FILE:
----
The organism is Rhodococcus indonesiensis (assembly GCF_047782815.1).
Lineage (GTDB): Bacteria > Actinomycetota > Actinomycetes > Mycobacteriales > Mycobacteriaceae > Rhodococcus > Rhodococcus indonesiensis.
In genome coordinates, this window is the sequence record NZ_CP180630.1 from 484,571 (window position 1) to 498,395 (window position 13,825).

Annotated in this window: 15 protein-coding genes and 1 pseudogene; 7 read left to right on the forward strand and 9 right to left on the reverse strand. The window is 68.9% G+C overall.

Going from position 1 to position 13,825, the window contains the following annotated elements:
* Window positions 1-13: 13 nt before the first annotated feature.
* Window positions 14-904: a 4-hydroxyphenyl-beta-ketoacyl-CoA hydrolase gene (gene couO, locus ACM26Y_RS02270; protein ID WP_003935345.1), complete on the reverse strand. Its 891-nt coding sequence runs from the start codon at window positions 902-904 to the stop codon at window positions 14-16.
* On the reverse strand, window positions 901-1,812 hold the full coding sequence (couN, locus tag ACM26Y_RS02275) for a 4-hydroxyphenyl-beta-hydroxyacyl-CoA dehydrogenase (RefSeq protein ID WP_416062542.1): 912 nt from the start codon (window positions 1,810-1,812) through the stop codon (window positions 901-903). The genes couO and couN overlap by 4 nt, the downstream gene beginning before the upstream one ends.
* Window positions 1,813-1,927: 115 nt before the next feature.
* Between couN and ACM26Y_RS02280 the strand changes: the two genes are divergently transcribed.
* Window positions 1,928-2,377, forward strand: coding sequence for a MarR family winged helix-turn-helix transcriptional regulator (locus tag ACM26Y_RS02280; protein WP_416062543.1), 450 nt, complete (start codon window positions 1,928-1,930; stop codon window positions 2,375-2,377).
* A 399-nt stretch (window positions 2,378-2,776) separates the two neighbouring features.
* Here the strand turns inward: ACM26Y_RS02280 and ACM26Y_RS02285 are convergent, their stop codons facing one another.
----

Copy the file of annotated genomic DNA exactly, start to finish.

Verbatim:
The organism is Rhodococcus indonesiensis (assembly GCF_047782815.1).
Lineage (GTDB): Bacteria > Actinomycetota > Actinomycetes > Mycobacteriales > Mycobacteriaceae > Rhodococcus > Rhodococcus indonesiensis.
In genome coordinates, this window is the sequence record NZ_CP180630.1 from 484,571 (window position 1) to 498,395 (window position 13,825).

Annotated in this window: 15 protein-coding genes and 1 pseudogene; 7 read left to right on the forward strand and 9 right to left on the reverse strand. The window is 68.9% G+C overall.

Going from position 1 to position 13,825, the window contains the following annotated elements:
* Window positions 1-13: 13 nt before the first annotated feature.
* Window positions 14-904: a 4-hydroxyphenyl-beta-ketoacyl-CoA hydrolase gene (gene couO, locus ACM26Y_RS02270; protein ID WP_003935345.1), complete on the reverse strand. Its 891-nt coding sequence runs from the start codon at window positions 902-904 to the stop codon at window positions 14-16.
* On the reverse strand, window positions 901-1,812 hold the full coding sequence (couN, locus tag ACM26Y_RS02275) for a 4-hydroxyphenyl-beta-hydroxyacyl-CoA dehydrogenase (RefSeq protein ID WP_416062542.1): 912 nt from the start codon (window positions 1,810-1,812) through the stop codon (window positions 901-903). The genes couO and couN overlap by 4 nt, the downstream gene beginning before the upstream one ends.
* Window positions 1,813-1,927: 115 nt before the next feature.
* Between couN and ACM26Y_RS02280 the strand changes: the two genes are divergently transcribed.
* Window positions 1,928-2,377, forward strand: coding sequence for a MarR family winged helix-turn-helix transcriptional regulator (locus tag ACM26Y_RS02280; protein WP_416062543.1), 450 nt, complete (start codon window positions 1,928-1,930; stop codon window positions 2,375-2,377).
* A 399-nt stretch (window positions 2,378-2,776) separates the two neighbouring features.
* Here the strand turns inward: ACM26Y_RS02280 and ACM26Y_RS02285 are convergent, their stop codons facing one another.